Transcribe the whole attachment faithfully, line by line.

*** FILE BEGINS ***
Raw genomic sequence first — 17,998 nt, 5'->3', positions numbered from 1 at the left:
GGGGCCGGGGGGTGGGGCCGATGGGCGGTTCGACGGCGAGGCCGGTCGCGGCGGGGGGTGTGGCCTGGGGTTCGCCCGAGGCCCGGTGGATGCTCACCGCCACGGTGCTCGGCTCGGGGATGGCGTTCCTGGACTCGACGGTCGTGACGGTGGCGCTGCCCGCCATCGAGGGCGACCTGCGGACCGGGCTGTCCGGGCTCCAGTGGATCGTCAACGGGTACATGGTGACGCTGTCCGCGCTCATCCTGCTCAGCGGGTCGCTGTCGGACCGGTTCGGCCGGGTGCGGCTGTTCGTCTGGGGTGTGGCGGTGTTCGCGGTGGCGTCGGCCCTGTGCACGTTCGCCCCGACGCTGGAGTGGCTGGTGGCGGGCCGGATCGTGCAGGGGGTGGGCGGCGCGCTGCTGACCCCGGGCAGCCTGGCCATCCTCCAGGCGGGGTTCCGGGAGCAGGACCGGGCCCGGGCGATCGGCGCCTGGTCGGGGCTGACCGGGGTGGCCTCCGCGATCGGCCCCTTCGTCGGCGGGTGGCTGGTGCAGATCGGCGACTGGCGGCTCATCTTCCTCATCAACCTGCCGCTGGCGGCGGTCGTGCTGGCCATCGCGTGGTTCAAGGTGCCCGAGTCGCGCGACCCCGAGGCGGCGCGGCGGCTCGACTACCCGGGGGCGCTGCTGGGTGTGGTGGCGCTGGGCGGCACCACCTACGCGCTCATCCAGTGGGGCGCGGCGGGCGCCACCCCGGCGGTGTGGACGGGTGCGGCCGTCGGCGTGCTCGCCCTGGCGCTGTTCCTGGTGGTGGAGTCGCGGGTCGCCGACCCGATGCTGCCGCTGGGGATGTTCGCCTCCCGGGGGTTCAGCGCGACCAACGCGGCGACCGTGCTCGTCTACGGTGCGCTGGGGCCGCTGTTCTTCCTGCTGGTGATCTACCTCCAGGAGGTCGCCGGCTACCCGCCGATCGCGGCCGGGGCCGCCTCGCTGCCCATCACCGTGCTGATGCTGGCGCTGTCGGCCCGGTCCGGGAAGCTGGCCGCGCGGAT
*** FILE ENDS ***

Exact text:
Raw genomic sequence first — 17,998 nt, 5'->3', positions numbered from 1 at the left:
GGGGCCGGGGGGTGGGGCCGATGGGCGGTTCGACGGCGAGGCCGGTCGCGGCGGGGGGTGTGGCCTGGGGTTCGCCCGAGGCCCGGTGGATGCTCACCGCCACGGTGCTCGGCTCGGGGATGGCGTTCCTGGACTCGACGGTCGTGACGGTGGCGCTGCCCGCCATCGAGGGCGACCTGCGGACCGGGCTGTCCGGGCTCCAGTGGATCGTCAACGGGTACATGGTGACGCTGTCCGCGCTCATCCTGCTCAGCGGGTCGCTGTCGGACCGGTTCGGCCGGGTGCGGCTGTTCGTCTGGGGTGTGGCGGTGTTCGCGGTGGCGTCGGCCCTGTGCACGTTCGCCCCGACGCTGGAGTGGCTGGTGGCGGGCCGGATCGTGCAGGGGGTGGGCGGCGCGCTGCTGACCCCGGGCAGCCTGGCCATCCTCCAGGCGGGGTTCCGGGAGCAGGACCGGGCCCGGGCGATCGGCGCCTGGTCGGGGCTGACCGGGGTGGCCTCCGCGATCGGCCCCTTCGTCGGCGGGTGGCTGGTGCAGATCGGCGACTGGCGGCTCATCTTCCTCATCAACCTGCCGCTGGCGGCGGTCGTGCTGGCCATCGCGTGGTTCAAGGTGCCCGAGTCGCGCGACCCCGAGGCGGCGCGGCGGCTCGACTACCCGGGGGCGCTGCTGGGTGTGGTGGCGCTGGGCGGCACCACCTACGCGCTCATCCAGTGGGGCGCGGCGGGCGCCACCCCGGCGGTGTGGACGGGTGCGGCCGTCGGCGTGCTCGCCCTGGCGCTGTTCCTGGTGGTGGAGTCGCGGGTCGCCGACCCGATGCTGCCGCTGGGGATGTTCGCCTCCCGGGGGTTCAGCGCGACCAACGCGGCGACCGTGCTCGTCTACGGTGCGCTGGGGCCGCTGTTCTTCCTGCTGGTGATCTACCTCCAGGAGGTCGCCGGCTACCCGCCGATCGCGGCCGGGGCCGCCTCGCTGCCCATCACCGTGCTGATGCTGGCGCTGTCGGCCCGGTCCGGGAAGCTGGCCGCGCGGAT